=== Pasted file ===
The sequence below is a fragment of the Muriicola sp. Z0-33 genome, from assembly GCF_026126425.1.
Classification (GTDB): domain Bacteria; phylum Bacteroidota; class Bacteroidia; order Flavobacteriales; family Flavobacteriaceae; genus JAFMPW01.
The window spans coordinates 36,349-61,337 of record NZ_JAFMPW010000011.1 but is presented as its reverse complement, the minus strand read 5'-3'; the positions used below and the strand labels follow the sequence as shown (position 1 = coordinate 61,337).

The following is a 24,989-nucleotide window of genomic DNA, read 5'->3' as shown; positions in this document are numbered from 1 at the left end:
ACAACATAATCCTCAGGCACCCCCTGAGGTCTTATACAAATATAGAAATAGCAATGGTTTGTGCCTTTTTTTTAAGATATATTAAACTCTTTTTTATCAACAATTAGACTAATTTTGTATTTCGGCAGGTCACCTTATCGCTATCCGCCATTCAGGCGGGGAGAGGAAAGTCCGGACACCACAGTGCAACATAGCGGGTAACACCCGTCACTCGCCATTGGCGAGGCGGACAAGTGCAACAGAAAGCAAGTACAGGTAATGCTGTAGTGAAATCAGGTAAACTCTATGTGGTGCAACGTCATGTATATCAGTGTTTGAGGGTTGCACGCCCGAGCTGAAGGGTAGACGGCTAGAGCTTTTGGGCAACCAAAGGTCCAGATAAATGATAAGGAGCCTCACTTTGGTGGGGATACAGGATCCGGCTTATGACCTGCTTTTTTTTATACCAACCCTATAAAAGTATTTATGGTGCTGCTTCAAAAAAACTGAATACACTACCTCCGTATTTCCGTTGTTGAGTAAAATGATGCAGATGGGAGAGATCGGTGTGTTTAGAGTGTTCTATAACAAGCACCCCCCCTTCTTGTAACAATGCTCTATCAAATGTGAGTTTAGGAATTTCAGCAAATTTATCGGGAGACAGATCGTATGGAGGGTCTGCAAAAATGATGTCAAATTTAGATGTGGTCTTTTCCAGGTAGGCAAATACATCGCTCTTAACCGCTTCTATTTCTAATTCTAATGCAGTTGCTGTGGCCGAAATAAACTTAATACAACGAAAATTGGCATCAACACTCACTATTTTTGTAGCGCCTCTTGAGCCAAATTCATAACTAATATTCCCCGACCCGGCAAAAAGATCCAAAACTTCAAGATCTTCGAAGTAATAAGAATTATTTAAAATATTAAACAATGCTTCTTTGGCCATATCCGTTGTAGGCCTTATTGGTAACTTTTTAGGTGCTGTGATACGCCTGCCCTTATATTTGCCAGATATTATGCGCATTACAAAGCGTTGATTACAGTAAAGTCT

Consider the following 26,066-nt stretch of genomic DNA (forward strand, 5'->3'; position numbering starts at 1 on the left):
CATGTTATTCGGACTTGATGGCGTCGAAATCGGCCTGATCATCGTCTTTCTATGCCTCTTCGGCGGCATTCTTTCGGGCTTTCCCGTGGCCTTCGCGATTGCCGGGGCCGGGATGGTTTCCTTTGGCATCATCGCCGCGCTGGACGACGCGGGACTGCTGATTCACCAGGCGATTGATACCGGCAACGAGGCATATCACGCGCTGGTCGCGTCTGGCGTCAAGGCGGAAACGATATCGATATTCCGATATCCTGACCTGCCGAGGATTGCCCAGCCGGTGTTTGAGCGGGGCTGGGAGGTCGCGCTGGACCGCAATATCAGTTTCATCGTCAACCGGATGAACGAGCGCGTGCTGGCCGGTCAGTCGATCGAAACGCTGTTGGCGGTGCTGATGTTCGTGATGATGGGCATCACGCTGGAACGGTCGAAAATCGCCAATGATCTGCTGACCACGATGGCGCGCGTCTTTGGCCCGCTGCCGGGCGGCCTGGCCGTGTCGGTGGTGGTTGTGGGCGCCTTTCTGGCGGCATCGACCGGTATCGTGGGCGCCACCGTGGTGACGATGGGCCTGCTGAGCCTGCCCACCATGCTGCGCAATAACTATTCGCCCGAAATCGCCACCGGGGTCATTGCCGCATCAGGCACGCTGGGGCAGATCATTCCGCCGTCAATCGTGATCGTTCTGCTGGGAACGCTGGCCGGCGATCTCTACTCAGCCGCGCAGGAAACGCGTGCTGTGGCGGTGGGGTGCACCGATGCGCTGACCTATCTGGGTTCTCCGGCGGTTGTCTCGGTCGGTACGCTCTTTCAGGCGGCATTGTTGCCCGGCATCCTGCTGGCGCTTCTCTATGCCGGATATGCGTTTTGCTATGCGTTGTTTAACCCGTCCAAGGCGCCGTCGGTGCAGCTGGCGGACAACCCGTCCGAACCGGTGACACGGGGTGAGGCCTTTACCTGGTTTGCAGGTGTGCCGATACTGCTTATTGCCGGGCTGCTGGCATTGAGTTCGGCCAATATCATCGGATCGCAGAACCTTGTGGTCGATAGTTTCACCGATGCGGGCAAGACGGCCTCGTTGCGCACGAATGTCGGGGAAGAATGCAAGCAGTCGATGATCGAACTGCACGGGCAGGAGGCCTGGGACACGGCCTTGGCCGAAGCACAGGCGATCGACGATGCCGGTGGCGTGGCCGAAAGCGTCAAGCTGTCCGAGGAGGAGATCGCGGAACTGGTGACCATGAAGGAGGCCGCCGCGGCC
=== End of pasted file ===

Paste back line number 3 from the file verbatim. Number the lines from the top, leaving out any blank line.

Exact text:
The window spans coordinates 36,349-61,337 of record NZ_JAFMPW010000011.1 but is presented as its reverse complement, the minus strand read 5'-3'; the positions used below and the strand labels follow the sequence as shown (position 1 = coordinate 61,337).